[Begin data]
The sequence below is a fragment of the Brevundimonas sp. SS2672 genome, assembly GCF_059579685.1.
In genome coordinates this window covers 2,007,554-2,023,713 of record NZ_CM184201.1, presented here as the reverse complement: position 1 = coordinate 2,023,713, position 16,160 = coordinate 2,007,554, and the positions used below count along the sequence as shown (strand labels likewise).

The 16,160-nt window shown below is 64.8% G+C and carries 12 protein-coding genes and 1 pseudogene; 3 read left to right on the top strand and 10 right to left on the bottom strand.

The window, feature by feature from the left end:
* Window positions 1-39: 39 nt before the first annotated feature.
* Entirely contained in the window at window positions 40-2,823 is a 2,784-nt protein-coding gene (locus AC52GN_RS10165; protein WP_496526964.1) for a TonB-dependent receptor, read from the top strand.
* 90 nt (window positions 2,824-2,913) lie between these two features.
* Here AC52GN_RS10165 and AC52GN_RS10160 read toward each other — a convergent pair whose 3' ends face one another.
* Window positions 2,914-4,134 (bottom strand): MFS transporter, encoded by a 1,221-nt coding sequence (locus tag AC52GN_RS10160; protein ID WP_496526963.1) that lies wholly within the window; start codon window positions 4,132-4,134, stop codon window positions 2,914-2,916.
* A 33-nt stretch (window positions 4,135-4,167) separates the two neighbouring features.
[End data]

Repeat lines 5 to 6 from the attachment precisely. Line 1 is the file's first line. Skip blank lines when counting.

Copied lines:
* Window positions 1-39: 39 nt before the first annotated feature.
* Entirely contained in the window at window positions 40-2,823 is a 2,784-nt protein-coding gene (locus AC52GN_RS10165; protein WP_496526964.1) for a TonB-dependent receptor, read from the top strand.